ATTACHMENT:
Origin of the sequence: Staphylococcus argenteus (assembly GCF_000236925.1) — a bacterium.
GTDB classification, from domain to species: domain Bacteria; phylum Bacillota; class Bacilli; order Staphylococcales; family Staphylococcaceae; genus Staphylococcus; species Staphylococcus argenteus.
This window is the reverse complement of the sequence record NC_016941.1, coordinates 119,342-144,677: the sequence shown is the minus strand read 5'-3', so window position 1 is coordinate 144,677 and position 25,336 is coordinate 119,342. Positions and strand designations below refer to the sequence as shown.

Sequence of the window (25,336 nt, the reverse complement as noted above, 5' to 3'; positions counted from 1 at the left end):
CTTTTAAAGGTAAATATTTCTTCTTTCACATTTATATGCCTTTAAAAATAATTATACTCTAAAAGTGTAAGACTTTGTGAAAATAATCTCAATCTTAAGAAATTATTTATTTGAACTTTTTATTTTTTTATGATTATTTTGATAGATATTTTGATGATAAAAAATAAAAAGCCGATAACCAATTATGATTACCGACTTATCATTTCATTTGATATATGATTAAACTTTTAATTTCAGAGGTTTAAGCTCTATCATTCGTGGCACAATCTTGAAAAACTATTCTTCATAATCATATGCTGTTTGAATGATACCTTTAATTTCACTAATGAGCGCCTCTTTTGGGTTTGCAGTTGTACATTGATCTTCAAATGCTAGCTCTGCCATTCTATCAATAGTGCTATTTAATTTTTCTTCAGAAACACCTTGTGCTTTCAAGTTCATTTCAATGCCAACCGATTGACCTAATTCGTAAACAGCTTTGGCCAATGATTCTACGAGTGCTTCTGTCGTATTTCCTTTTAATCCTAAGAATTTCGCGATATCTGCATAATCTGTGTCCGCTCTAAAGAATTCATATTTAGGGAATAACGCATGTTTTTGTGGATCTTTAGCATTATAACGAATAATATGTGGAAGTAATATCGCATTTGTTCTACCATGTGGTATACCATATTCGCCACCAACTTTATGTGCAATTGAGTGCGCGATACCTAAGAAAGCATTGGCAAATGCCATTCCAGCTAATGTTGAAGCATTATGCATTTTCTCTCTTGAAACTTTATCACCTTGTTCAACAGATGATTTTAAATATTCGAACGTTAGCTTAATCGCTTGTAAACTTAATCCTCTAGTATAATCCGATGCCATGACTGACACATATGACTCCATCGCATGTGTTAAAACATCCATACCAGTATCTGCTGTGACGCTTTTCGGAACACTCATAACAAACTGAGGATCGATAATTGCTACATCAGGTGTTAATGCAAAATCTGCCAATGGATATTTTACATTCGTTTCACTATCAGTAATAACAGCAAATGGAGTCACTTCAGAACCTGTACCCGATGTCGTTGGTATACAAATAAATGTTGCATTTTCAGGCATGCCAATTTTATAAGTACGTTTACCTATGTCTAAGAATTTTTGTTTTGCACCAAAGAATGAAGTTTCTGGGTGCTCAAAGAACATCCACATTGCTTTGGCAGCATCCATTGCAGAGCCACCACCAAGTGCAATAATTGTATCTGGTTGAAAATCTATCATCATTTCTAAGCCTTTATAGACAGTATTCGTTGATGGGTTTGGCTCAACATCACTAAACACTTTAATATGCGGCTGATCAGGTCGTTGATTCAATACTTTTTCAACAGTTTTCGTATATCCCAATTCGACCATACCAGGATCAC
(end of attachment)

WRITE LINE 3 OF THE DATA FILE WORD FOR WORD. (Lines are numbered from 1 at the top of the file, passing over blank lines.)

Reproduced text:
This window is the reverse complement of the sequence record NC_016941.1, coordinates 119,342-144,677: the sequence shown is the minus strand read 5'-3', so window position 1 is coordinate 144,677 and position 25,336 is coordinate 119,342. Positions and strand designations below refer to the sequence as shown.